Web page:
By Theophilous Chiviru
In April the Panama-based law firm, Mossack Fonesca, made international headlines after thousands of its clients’ confidential documents were made public.
Recently, another release of the Panama Papers by the International Consortium of Investigative Journalists revealed a scandal involving officials from the Algerian government and an Italian energy company, Saipem. The leaked documents allege the energy company won contracts worth more than US $10 billion to build oil and gas pipelines from the North African desert to the shores of the Mediterranean after moving US $275 million in bribes through offshore companies. The offshore companies were created by Mossak Fonesca.
Other leaked documents revealed more than 1,400 companies who have mining or resource extraction interests in 44 African countries. These companies own, hold or do business with petroleum, natural gas and mining operations and show how tax havens are being used to exploit Africa’s natural wealth. The documents also named former Mossack Fonseca clients from Africa’s largest economy, Nigeria, including three oil ministers, senior national oil company employees, and two former state governors who have been convicted of laundering oil-tainted wealth.
Why does this matter? Because the United Nations Economic Commission for Africa (UNECA) estimates that the continent is losing US$50 billion to illicit dealings like the ones that Mossack Fonseca facilitates. This is money that Africa desperately needs to build schools, hospitals, provide clean water and sanitation. Millions of Africans still live in extreme poverty with the United Nations estimating that more than half of the adult population in Sub-Saharan Africa is experiencing food insecurity.
Africa alone cannot solve this challenge, it is a cancer that has affected the whole global system and needs a global approach to address. The recent London Anti-Corruption Summit was a good building block in trying to find solutions to corruption and illicit deals. Several countries including Nigeria, Ghana, United Kingdom, France, Brazil and South Africa made commitments to implement anti-corruption and anti-money laundering mechanisms. This is a decent start to the efforts needed.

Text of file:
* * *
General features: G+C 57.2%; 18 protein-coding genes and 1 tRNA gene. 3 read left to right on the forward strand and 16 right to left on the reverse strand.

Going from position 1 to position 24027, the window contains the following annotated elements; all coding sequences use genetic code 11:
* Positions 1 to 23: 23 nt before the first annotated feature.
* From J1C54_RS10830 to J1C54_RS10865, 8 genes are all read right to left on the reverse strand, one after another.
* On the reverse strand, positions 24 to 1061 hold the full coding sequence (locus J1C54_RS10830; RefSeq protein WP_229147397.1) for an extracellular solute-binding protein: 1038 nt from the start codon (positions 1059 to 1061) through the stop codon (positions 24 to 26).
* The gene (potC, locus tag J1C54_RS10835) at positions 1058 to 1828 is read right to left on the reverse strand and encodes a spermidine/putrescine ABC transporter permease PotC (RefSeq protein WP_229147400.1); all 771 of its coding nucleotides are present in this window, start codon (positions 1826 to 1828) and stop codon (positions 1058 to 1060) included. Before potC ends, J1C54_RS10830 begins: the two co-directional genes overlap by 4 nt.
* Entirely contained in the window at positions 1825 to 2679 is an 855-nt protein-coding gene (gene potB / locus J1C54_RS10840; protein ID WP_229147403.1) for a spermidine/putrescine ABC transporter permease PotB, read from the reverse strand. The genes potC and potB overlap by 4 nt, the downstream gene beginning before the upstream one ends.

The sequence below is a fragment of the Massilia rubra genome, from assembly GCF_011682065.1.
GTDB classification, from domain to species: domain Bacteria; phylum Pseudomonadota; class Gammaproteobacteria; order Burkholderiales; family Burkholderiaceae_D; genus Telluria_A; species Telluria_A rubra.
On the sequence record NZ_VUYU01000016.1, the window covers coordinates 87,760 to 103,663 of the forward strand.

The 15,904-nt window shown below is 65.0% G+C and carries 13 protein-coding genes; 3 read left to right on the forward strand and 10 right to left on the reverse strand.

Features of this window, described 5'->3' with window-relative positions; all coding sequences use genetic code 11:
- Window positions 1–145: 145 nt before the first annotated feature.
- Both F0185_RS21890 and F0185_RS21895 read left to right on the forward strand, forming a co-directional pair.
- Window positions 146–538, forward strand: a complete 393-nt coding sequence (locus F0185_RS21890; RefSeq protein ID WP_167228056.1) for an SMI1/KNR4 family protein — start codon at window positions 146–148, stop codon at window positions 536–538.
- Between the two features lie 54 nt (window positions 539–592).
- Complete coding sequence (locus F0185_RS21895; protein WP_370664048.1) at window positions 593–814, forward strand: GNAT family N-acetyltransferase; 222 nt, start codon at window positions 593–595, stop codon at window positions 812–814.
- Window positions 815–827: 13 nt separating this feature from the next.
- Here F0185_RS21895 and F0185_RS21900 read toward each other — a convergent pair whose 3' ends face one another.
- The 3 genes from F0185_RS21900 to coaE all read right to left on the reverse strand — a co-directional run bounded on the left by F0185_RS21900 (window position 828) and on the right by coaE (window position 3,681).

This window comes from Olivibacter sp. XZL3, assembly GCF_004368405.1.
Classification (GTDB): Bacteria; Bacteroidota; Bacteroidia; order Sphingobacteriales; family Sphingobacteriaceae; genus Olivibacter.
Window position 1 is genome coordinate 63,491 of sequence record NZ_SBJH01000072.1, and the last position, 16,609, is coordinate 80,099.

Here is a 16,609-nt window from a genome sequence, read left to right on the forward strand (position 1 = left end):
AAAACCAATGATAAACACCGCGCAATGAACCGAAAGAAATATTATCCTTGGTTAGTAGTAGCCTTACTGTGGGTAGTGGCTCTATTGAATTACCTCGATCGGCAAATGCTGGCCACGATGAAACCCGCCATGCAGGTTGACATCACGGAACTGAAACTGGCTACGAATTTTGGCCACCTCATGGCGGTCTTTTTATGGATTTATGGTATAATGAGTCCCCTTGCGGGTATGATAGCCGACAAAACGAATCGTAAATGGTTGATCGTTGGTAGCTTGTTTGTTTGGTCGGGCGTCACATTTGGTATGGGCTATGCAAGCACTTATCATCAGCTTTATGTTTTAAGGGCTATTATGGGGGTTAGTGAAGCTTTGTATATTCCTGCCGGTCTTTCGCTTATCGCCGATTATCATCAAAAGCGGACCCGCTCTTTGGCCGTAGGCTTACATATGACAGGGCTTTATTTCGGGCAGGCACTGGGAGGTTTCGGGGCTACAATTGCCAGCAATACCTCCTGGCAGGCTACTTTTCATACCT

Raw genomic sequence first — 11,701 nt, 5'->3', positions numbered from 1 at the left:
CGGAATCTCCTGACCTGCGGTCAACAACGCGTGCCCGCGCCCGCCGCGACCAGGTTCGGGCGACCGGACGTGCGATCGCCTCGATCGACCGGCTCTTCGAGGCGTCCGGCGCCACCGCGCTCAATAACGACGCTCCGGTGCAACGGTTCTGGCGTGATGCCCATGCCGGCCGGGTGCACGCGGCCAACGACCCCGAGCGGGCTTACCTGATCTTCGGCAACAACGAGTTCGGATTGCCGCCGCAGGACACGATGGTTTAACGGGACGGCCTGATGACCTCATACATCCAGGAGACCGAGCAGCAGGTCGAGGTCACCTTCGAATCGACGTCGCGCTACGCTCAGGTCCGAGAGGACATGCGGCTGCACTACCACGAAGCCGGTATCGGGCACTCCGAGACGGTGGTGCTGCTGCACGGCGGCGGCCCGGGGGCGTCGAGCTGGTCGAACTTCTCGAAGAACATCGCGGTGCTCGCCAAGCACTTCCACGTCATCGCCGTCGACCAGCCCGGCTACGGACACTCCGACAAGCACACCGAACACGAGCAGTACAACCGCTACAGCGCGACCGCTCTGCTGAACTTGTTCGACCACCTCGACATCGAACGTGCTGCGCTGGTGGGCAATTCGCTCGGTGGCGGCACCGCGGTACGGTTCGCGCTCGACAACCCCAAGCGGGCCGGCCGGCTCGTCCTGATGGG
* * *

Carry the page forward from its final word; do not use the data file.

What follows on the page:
Transparency in private and public transactions is critical to bring light to opaque and secret dealing being facilitated by firms like Mossack Fonseca. Hidden company ownership has broader ramifications. The Panama Papers show the use of anonymous company structures to hide the true ownership of natural resource concessions, opening up the possibility of conflict of interest or outright bribery. Knowing who actually owns and controls a company not only ends secrecy but also creates a level playing field for businesses and law enforcement agencies are able to follow unscrupulous money.
What the Panama Papers provide is just a snippet of the secret dealings individuals and companies are carrying out to syphon Africa’s resources. The global community and all of its institutions must take the necessary steps to eliminate secrecy jurisdictions, introduce transparency in financial transfers and crack down on money laundering. Until all countries begin to work together to combat this problem in all its forms there will always be a cavernous opportunity for the exploitation of tax laws at all levels and in all countries for negative purposes.